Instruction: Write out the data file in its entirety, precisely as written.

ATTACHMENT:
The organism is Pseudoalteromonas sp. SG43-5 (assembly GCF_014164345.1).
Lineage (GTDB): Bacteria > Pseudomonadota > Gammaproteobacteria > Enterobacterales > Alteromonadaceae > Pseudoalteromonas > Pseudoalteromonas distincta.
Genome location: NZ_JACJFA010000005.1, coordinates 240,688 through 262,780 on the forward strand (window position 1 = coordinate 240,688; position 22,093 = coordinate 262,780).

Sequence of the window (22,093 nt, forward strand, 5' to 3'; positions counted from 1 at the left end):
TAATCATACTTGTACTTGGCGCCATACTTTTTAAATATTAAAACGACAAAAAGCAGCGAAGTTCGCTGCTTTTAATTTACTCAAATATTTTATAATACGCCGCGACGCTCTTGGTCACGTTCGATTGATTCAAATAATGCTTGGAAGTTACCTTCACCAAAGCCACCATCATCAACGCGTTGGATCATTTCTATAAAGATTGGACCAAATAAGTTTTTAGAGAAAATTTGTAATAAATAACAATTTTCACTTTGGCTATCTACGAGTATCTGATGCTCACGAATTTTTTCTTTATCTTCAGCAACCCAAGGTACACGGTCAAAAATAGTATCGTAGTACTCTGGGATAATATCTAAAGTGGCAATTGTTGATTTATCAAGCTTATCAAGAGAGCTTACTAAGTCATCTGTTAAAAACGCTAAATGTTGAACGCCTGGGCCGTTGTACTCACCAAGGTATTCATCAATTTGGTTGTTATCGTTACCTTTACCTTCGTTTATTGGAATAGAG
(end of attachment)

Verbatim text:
The organism is Pseudoalteromonas sp. SG43-5 (assembly GCF_014164345.1).
Lineage (GTDB): Bacteria > Pseudomonadota > Gammaproteobacteria > Enterobacterales > Alteromonadaceae > Pseudoalteromonas > Pseudoalteromonas distincta.
Genome location: NZ_JACJFA010000005.1, coordinates 240,688 through 262,780 on the forward strand (window position 1 = coordinate 240,688; position 22,093 = coordinate 262,780).

Sequence of the window (22,093 nt, forward strand, 5' to 3'; positions counted from 1 at the left end):
TAATCATACTTGTACTTGGCGCCATACTTTTTAAATATTAAAACGACAAAAAGCAGCGAAGTTCGCTGCTTTTAATTTACTCAAATATTTTATAATACGCCGCGACGCTCTTGGTCACGTTCGATTGATTCAAATAATGCTTGGAAGTTACCTTCACCAAAGCCACCATCATCAACGCGTTGGATCATTTCTATAAAGATTGGACCAAATAAGTTTTTAGAGAAAATTTGTAATAAATAACAATTTTCACTTTGGCTATCTACGAGTATCTGATGCTCACGAATTTTTTCTTTATCTTCAGCAACCCAAGGTACACGGTCAAAAATAGTATCGTAGTACTCTGGGATAATATCTAAAGTGGCAATTGTTGATTTATCAAGCTTATCAAGAGAGCTTACTAAGTCATCTGTTAAAAACGCTAAATGTTGAACGCCTGGGCCGTTGTACTCACCAAGGTATTCATCAATTTGGTTGTTATCGTTACCTTTACCTTCGTTTATTGGAATAGAG